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Neanderthals

  1. Fossilized Neanderthal Poop Gives Clues to Early Diets

    You will remember to wash your hands before you eat anything?

    If you want to know what an animal was eating, check its droppings. Of course if you want to know what an animal ate tens of thousands of years ago it's a little harder. Poop doesn't really fossilize well, but a recent dig in Spain has uncovered Neanderthal coprolites (poop fossils!) which show their diet was different than we thought.

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  2. Neanderthals Weren’t Actually All That Stupid, Says Science

    Geico was right all along!

    What's the first thing you think to call someone who's acting completely uncivilized and stupid (Other than a "dick," of course)? Usually the go-to is "neanderthal," but that's actually pretty insulting -- both to the people you're trying to insult, and the neanderthals themselves, because they weren't as dumb and uncultured as we assume they were.

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  3. Awwwww Yeeaaah, Humans and Neanderthals Totally Hooked Up

    We're a little less highbrow here and a little more protruding brow.

    While we've all been mindlessly wasting our lives browsing the Internet, science has been busy answering the tough questions -- like, did Neanderthals and humans ever bang? It's been theorized for years that the two species interbred with one another at some point, and now a new method of genome analysis confirms it. So yes, they totally banged.

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  4. Are You the “Adventurous Human Woman” Science Needs to Give Birth to a Baby Neanderthal?

    Our Adorable Past

    OK, so science isn't to the point of genetically engineering a living, breathing Neanderthal baby quite yet. But Harvard geneticist George Church told German site Der Spiegel that they're getting there, and that when the time comes they'll need an "adventurous human woman" to be the surrogate.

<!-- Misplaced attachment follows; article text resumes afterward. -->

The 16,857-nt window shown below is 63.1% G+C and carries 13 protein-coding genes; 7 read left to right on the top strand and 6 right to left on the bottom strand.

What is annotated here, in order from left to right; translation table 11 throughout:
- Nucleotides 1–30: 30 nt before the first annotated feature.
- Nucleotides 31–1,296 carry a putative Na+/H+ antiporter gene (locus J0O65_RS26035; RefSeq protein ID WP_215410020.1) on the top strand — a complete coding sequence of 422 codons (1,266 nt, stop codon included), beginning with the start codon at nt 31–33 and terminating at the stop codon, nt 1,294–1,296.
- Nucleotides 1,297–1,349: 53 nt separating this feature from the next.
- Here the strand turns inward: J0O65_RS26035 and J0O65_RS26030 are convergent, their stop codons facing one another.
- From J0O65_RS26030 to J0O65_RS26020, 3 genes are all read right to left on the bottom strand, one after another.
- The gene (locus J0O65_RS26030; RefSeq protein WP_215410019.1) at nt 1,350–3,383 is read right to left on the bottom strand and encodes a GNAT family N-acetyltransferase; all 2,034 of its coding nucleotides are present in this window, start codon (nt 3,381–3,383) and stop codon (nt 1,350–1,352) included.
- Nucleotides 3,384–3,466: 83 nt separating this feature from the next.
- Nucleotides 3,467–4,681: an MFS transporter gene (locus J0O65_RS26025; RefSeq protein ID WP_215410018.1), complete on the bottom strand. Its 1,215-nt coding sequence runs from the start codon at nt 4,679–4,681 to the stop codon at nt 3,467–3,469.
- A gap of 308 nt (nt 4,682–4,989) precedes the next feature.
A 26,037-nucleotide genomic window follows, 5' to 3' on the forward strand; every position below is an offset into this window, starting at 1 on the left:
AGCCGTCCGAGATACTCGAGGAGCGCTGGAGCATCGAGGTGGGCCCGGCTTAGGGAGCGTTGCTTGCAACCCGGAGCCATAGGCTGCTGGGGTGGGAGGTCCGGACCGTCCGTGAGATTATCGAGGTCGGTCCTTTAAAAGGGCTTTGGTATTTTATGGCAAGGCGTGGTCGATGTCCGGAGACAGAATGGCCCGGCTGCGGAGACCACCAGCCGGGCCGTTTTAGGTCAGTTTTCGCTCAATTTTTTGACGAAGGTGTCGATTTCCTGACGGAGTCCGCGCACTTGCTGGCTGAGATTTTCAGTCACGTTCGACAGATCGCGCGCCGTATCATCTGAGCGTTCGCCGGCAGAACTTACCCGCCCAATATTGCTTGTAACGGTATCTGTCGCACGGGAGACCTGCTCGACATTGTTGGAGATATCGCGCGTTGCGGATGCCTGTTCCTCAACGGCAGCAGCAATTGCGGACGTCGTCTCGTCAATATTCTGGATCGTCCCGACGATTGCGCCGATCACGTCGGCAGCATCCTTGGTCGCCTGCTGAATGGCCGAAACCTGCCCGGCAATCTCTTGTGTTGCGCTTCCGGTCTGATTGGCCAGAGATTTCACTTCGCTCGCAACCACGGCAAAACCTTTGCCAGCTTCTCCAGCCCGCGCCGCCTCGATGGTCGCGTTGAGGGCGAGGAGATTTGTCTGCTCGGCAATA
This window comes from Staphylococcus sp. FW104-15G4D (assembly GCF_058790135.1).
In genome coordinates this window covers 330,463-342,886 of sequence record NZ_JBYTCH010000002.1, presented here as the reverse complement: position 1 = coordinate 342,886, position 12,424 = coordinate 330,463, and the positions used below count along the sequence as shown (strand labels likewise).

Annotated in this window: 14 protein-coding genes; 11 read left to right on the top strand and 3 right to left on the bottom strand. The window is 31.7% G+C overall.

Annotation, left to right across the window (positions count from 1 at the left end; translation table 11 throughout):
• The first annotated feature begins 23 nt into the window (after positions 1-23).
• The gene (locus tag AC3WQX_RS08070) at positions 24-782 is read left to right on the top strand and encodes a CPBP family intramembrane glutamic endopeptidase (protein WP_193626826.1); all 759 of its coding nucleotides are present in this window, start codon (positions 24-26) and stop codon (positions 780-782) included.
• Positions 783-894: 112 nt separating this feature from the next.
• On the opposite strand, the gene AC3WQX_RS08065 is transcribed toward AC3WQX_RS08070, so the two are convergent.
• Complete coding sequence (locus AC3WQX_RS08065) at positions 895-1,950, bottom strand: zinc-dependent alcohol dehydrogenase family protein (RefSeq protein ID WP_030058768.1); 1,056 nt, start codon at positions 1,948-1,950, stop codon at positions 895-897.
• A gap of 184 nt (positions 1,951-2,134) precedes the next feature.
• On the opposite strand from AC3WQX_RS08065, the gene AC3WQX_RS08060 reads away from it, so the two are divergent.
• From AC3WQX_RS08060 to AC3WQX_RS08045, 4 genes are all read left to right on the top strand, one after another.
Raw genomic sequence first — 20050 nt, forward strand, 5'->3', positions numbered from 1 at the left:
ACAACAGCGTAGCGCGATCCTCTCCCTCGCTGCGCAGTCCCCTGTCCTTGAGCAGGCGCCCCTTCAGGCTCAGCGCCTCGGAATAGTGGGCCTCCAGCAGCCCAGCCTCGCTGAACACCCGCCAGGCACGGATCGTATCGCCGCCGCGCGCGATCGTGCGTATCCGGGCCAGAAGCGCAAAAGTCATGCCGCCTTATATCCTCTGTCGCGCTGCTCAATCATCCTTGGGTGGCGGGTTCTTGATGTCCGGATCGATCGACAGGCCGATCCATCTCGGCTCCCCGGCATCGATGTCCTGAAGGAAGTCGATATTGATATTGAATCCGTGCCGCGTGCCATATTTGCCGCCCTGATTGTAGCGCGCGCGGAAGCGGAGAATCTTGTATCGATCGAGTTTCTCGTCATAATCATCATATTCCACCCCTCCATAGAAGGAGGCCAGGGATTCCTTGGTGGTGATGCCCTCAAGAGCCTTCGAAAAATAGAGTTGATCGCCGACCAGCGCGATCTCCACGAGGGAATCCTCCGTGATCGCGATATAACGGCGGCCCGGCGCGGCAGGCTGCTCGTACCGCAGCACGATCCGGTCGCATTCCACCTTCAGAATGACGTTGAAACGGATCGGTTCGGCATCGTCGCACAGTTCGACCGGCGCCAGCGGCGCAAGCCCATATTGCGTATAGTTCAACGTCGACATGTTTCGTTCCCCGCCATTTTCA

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  5. Study: Human Immune System Boosted by Breeding With Neanderthals

    New research suggests that modern humans may have inherited some of our immune system genes by interbreeding with closely-related non-homo sapiens. That is to say, our ancestors got it on with Neanderthals and we've reaped the benefits. The research focused on human leucocyte antigen (HLA) genes that help the body identify and destroy viruses, as well as other foreign bodies. Through their work, the researchers believe they've found a link between certain HLA genes in humans and those found in prehistoric Neanderthals and another group known as Denisovans. According to their study, the distribution of the genes obtained through interbreeding is not consistent across all humans:  People of European descent got over 50% of one class of HLA variant genes from interbreeding, those of Asian descent have 80%, and people from Papua New Guinean have about 95%. In another example, HLA variants common in West Asia are rare in African people. Stanford University's Peter Parham, who led the study, believes that this discrepency paints a picture of early human migration.

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